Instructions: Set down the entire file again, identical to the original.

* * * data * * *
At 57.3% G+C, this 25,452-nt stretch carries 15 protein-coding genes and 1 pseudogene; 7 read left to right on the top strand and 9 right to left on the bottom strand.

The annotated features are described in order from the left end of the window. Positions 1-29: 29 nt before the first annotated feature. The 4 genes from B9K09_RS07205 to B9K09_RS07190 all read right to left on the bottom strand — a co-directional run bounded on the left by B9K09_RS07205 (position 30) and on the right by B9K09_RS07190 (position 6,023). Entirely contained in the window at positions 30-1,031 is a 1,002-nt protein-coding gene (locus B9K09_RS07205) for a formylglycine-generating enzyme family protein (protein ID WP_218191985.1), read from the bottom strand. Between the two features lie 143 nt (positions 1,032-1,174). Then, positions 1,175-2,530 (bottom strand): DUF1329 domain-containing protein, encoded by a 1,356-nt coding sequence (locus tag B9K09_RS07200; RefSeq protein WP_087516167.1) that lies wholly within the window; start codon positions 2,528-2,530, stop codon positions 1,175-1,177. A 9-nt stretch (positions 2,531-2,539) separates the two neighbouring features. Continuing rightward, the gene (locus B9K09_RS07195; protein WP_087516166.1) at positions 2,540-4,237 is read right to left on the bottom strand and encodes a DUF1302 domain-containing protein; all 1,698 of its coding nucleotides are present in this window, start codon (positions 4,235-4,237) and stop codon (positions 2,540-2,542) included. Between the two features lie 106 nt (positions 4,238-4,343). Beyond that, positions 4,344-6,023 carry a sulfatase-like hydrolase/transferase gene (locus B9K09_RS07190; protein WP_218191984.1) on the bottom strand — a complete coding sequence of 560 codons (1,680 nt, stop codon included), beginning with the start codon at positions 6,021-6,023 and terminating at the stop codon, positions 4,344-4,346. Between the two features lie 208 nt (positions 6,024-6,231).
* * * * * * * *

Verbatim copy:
At 57.3% G+C, this 25,452-nt stretch carries 15 protein-coding genes and 1 pseudogene; 7 read left to right on the top strand and 9 right to left on the bottom strand.

The annotated features are described in order from the left end of the window. Positions 1-29: 29 nt before the first annotated feature. The 4 genes from B9K09_RS07205 to B9K09_RS07190 all read right to left on the bottom strand — a co-directional run bounded on the left by B9K09_RS07205 (position 30) and on the right by B9K09_RS07190 (position 6,023). Entirely contained in the window at positions 30-1,031 is a 1,002-nt protein-coding gene (locus B9K09_RS07205) for a formylglycine-generating enzyme family protein (protein ID WP_218191985.1), read from the bottom strand. Between the two features lie 143 nt (positions 1,032-1,174). Then, positions 1,175-2,530 (bottom strand): DUF1329 domain-containing protein, encoded by a 1,356-nt coding sequence (locus tag B9K09_RS07200; RefSeq protein WP_087516167.1) that lies wholly within the window; start codon positions 2,528-2,530, stop codon positions 1,175-1,177. A 9-nt stretch (positions 2,531-2,539) separates the two neighbouring features. Continuing rightward, the gene (locus B9K09_RS07195; protein WP_087516166.1) at positions 2,540-4,237 is read right to left on the bottom strand and encodes a DUF1302 domain-containing protein; all 1,698 of its coding nucleotides are present in this window, start codon (positions 4,235-4,237) and stop codon (positions 2,540-2,542) included. Between the two features lie 106 nt (positions 4,238-4,343). Beyond that, positions 4,344-6,023 carry a sulfatase-like hydrolase/transferase gene (locus B9K09_RS07190; protein WP_218191984.1) on the bottom strand — a complete coding sequence of 560 codons (1,680 nt, stop codon included), beginning with the start codon at positions 6,021-6,023 and terminating at the stop codon, positions 4,344-4,346. Between the two features lie 208 nt (positions 6,024-6,231).